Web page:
Next time you see a toddler squatting in the grass or on a beach, watch their form. It's perfect.

Feet are shoulder-width apart, the crease of hips is below parallel, weight is distributed to their heels, their knees are slightly bent out tracking over their toes and they have an upright torso with the neck and head in alignment.

In the fitness community, we describe this as getting your body to move in its primal state. It's the way a body is meant to move and what you should aim for.

Over time, we lose our ability to properly perform the five compound movements of squats, deadlifts, bench presses, barbell rows and overhead barbell presses because of sitting at a desk all day or injuries that have impacted our form.

There are reasons why these moves should be an essential part of your workout routine, particularly when it comes to benefiting your daily life.

Why are compound movements important?
Compound movements are any exercise that engages two or more different joints, therefore impacting multiple muscles during the same exercise.

They improve overall fitness by benefiting all the categories you want when you're working out: cardiovascular health, strength and flexibility.

More burn
Compound movements burn more calories than an isolation exercise. As you build more muscle, your basal metabolic rate (the rate at which you burn calories when at rest) goes up.

While doing compound movements, your body expends about five calories of energy to consume one litre of oxygen. That means that an exercise involving more muscle tissue, such as compound movements, requires more oxygen and that helps burn more calories.

Below are the benefits of each compound movement:


Squats activate the muscles all over the upper and lower body. They are a relatively easy movement to learn, but there are varieties and progressions that offer challenges on the way to mastering them.

Physical benefits:

  • Enhance the mobility in the hips and ankles
  • Challenge your core stabilizers, posterior chain and lower leg
  • Correct muscle imbalances

 Life benefits:

  • Ease movements such as bending down to lift boxes, working in the garden, trying on shoes at the mall or picking up after a dog during a walk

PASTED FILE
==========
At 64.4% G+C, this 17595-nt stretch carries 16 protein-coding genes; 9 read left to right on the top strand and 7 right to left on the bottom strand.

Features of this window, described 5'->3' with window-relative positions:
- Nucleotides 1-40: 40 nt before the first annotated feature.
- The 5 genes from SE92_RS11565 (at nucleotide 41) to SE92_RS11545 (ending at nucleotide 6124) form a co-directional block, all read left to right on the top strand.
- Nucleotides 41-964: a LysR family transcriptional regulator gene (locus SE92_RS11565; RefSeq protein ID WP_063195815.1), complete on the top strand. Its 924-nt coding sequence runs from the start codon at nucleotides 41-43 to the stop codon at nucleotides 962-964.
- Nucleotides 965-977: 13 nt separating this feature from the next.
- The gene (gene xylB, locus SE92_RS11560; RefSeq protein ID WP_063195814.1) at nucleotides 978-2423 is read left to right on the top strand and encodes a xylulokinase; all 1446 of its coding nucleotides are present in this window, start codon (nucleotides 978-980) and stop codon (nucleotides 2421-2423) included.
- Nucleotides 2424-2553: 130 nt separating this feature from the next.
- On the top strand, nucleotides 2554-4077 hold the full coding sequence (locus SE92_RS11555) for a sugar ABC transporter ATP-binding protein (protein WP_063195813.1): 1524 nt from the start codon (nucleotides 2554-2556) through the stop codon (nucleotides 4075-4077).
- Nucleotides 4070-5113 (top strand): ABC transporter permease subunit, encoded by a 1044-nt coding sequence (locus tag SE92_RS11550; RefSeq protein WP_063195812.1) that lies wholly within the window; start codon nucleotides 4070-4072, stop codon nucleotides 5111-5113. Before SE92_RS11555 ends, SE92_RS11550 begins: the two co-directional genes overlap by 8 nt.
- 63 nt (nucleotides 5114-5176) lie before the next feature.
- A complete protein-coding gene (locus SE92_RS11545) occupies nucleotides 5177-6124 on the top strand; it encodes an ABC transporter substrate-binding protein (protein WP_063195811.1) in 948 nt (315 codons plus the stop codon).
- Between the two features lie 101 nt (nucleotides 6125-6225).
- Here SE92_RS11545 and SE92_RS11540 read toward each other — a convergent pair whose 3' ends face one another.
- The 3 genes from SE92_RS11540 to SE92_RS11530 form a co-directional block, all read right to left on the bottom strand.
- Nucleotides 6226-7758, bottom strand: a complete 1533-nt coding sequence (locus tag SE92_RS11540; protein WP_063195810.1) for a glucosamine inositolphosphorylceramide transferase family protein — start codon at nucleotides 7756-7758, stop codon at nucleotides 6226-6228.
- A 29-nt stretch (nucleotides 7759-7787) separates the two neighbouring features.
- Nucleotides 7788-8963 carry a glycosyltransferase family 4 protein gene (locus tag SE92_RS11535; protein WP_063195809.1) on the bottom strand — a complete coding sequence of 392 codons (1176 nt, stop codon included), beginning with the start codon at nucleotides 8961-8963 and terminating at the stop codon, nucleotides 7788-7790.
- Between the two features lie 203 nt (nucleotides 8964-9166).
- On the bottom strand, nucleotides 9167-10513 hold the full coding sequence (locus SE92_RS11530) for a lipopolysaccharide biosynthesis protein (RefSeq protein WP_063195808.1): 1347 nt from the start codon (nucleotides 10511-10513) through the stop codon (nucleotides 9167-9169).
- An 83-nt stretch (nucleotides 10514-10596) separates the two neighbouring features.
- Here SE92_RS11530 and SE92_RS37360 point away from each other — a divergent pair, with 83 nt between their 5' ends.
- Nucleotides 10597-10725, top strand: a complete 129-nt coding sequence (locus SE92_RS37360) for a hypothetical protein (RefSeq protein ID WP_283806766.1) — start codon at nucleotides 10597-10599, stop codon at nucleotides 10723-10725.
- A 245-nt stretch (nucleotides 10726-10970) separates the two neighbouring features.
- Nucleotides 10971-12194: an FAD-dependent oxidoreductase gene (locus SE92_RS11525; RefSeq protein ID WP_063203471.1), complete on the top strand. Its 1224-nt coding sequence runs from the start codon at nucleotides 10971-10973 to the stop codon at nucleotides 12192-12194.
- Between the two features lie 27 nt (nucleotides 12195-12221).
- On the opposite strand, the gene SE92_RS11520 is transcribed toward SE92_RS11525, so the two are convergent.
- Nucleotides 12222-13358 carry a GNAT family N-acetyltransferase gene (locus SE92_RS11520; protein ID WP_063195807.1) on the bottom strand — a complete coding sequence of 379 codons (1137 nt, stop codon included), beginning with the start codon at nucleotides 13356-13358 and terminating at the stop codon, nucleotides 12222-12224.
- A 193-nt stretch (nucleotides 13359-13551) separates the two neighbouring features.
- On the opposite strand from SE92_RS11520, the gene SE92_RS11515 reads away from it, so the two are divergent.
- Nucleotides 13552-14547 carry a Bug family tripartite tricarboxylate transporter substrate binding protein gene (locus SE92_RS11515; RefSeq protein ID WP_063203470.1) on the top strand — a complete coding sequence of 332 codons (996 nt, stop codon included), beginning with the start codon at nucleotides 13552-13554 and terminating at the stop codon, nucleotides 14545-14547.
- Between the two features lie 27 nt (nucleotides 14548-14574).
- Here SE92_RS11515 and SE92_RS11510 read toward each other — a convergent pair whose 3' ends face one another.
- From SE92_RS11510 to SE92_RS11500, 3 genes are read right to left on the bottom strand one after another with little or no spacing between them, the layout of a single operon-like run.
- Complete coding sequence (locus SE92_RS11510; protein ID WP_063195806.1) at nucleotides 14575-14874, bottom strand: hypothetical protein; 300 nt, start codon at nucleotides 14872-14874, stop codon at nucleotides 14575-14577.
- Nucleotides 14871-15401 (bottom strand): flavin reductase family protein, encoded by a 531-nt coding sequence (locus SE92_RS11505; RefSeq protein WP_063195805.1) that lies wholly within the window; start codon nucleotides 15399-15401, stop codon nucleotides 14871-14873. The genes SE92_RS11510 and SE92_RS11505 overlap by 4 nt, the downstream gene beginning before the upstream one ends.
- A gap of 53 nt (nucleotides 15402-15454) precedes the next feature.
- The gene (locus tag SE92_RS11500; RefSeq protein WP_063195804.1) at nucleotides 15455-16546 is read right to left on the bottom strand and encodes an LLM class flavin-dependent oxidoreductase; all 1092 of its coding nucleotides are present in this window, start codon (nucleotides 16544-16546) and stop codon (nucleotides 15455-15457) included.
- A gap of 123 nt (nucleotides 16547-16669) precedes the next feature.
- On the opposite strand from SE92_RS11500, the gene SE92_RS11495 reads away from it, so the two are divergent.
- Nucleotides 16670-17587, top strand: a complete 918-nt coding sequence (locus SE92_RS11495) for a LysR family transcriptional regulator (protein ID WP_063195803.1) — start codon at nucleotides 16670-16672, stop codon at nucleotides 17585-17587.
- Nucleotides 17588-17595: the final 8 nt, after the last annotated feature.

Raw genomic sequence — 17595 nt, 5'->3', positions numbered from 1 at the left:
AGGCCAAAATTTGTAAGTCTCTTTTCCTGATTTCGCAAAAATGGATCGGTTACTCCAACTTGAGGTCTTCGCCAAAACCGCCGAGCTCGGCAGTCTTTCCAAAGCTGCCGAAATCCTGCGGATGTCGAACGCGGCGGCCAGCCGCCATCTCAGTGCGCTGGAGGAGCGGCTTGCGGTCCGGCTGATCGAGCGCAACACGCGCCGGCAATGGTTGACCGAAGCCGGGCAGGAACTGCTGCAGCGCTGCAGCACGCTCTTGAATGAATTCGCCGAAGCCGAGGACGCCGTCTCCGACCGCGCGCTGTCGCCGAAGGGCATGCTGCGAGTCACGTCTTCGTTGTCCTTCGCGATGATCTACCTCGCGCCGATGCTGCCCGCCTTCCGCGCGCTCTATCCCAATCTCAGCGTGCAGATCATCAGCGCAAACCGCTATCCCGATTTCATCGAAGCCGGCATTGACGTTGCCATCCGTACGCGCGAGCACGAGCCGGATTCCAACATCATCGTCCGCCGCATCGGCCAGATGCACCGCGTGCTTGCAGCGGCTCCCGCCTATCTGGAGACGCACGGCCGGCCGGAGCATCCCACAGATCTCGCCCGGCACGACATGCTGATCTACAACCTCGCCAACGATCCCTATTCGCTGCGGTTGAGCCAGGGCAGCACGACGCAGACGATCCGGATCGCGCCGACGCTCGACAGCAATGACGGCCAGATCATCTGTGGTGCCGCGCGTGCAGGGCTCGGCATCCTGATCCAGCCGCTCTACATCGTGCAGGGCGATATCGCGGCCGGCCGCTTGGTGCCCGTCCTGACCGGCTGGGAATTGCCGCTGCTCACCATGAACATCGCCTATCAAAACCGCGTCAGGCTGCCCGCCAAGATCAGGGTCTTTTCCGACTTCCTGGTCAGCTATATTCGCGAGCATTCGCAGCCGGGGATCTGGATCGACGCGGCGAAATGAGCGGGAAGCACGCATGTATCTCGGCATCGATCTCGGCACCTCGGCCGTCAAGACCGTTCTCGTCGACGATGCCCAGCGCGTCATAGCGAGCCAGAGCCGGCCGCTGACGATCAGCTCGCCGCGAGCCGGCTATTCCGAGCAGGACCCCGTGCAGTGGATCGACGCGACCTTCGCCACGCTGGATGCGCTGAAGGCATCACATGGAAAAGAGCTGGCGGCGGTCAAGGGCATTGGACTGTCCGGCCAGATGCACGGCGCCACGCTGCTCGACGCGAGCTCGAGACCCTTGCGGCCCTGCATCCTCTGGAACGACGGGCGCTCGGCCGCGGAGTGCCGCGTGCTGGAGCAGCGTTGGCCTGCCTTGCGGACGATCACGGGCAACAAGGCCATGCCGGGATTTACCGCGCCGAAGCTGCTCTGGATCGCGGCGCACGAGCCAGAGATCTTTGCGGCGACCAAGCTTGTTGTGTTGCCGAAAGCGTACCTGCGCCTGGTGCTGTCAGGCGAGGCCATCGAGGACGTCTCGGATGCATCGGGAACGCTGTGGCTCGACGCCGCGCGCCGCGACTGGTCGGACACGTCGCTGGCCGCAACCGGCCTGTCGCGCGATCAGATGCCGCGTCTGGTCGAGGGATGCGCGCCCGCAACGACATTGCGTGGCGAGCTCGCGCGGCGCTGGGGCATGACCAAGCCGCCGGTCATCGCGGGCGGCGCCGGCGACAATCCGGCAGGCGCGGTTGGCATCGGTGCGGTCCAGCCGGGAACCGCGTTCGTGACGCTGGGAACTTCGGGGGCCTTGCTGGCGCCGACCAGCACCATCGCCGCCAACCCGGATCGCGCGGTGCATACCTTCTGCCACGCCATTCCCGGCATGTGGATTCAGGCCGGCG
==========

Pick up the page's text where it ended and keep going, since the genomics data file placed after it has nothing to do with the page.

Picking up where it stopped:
Deadlifts target lats, glutes, hamstrings and core stabilizers, but also work your entire body. They are a great exercise for stabilizing the posterior chain, which is the group of muscles through your whole back.

Physical benefits:

  • Improve overall speed, power and athleticism
  • Help create a nice shape, especially the butt and legs

Life benefits:

  • Help when you're doing movements such as picking up heavy boxes or lifting kids

Bench press

Bench presses are the most effective exercise to gain upper-body strength and mass.

Physical benefits:

  • Increase overall upper-body strength
  • Improve cardiovascular function

Life benefits:

  • Anything that requires pushing, whether that's pushing a stroller or a lawnmower or attempting power-sled exercises in the gym

Barbell row

This is one of the key exercises that carries over to the other big lifts. If you do it well, you'll improve all the other compound movements.

Physical benefits:

  • Strengthens the back
  • Reinforces proper hip function

Life benefits:

  • Improves posture
  • Helps undo some of the damage of sitting every day

Overhead barbell press

While the overhead barbell press strengthens the upper body, particularly shoulder muscles, it also gives your stabilizers a workout as you maintain proper form.

Physical benefits:

  • Strengthens the rotator cuff, which helps people who are internally rotated 
  • Reduces the risk of shoulder injuries

Life benefits:

  • Eases the impact of constantly looking down at cellphones
  • Improves posture

Start off with bodyweight
It’s important to ask a fitness professional to show you the proper form of compound movements, or film yourself and use an app that analyzes form.

Begin doing the movements with bodyweight rather than weights. Don't worry, if you are starting by doing an air squat, you'll still get a workout.

You can also just use the bar without weights, but keep in mind a bar typically weighs 35 to 45 pounds. It’s quite common for people to start off using a lightweight dowel. In fact, that’s how professional bodybuilders practice movements.

Perfecting the movements helps ward off injury when you do load on some weight.

Once you’re comfortable with the movements, put together a periodized plan (ask a GoodLife professional about a 5x5 program to get you started). You’ll soon see and feel the benefits of more strength, increased energy, better posture and higher fat burn.